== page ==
Ecosystem restoration with local or broad seed provenancing: Debates and perceptions in science and practice

Elsevier, Biological Conservation, Volume 293, May 2024
Torok K., Valko O., Deak B.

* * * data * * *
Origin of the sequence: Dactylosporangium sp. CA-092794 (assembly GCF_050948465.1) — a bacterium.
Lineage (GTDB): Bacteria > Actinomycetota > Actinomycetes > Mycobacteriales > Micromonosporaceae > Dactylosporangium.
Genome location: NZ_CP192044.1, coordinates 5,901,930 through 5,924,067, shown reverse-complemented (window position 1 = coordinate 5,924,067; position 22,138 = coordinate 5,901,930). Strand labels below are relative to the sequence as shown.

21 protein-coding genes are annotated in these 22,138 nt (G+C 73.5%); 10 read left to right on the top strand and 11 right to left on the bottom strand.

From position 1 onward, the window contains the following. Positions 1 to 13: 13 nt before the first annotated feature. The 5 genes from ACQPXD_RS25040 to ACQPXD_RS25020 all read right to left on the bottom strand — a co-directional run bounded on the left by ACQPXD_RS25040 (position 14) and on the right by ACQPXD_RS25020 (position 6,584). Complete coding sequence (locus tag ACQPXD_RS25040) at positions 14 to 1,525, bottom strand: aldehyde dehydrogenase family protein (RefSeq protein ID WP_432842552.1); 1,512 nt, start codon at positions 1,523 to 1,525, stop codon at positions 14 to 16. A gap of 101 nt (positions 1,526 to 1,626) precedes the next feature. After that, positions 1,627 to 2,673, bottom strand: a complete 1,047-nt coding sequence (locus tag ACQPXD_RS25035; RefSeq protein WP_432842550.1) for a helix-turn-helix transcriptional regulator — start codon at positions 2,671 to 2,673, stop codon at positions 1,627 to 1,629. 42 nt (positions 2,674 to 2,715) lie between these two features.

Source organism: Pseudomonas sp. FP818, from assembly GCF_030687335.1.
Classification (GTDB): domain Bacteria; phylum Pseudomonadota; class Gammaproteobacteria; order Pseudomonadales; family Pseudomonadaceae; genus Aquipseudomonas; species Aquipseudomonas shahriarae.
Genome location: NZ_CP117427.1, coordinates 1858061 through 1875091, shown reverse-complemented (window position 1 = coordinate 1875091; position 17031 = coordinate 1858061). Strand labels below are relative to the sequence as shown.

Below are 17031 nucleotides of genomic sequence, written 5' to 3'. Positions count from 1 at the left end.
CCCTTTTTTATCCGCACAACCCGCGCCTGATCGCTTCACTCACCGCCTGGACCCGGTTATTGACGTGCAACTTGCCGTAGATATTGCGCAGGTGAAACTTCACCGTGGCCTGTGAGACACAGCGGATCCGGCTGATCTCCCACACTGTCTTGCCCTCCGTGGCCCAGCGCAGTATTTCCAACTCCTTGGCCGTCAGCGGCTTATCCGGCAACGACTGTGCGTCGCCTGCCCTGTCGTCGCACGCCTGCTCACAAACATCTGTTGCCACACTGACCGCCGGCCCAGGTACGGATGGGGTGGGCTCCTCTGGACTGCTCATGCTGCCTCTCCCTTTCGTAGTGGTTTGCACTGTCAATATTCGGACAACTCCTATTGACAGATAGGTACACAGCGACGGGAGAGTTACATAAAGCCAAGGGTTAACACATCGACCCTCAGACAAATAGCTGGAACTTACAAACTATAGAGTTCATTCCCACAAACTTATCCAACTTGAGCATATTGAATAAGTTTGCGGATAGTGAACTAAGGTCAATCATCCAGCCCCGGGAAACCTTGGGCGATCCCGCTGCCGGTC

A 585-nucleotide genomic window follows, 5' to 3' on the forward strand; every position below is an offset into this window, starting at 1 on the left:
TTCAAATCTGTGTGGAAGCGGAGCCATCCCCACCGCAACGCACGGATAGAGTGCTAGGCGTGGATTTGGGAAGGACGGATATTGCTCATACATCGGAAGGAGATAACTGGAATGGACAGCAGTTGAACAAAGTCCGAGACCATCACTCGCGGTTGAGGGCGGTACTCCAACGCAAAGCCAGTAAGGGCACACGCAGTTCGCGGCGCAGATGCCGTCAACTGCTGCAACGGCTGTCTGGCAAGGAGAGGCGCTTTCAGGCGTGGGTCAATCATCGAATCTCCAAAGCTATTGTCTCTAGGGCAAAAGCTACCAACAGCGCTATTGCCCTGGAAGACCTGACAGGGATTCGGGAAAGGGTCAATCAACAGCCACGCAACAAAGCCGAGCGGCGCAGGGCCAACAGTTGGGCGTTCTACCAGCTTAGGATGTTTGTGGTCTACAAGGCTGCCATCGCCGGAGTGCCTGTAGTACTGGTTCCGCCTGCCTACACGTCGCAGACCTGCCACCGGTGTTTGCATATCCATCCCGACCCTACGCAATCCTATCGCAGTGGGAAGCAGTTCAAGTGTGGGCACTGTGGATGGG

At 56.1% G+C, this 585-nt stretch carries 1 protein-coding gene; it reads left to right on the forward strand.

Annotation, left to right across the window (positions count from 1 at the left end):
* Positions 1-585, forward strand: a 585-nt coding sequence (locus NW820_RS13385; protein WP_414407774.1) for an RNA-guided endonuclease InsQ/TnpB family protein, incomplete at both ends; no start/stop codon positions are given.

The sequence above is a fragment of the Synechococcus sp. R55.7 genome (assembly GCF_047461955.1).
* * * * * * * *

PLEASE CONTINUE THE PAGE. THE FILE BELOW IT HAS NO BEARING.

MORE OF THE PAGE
The UN Decade on Ecosystem Restoration gives new momentum to restoration projects worldwide, which often involve the introduction of plant species. Research evidence shows that restoration success can depend on the seed source. However, there are still debates about the pros and cons of local vs. broad provenancing in restoration. Despite a general agreement on the need for seed transfer regulation, the debate on provenancing challenges or delays the implementation of restoration. In this perspective article, we highlighted this debate that often creates a bottleneck and also examined this issue by surveying the opinion of Hungarian restoration ecologist researchers, conservation practitioners working in restoration, and other conservation experts on the perception of local vs. broad provenancing and the prioritization of further research versus immediate action. Researchers and practitioners had markedly different attitudes; defining aims and prioritization, using genetic knowledge, and species focus were most important to researchers, while broad provenancing, feasibility, and rapid action were prioritized by practitioners. Comparison of the views of the stakeholders and linking this to a decision framework is a novelty of the study, a step necessary to understand the perception of each other to cooperate for a successful restoration. The results reflect reactive vs. proactive antagonism that should be discussed to identify which approach can be beneficial for restoration and feasible on the given scale. What is needed is to dive into restoration implementation, jointly find bottlenecks, such as seed sourcing, and solve the problems by using the best available knowledge and necessary compromises.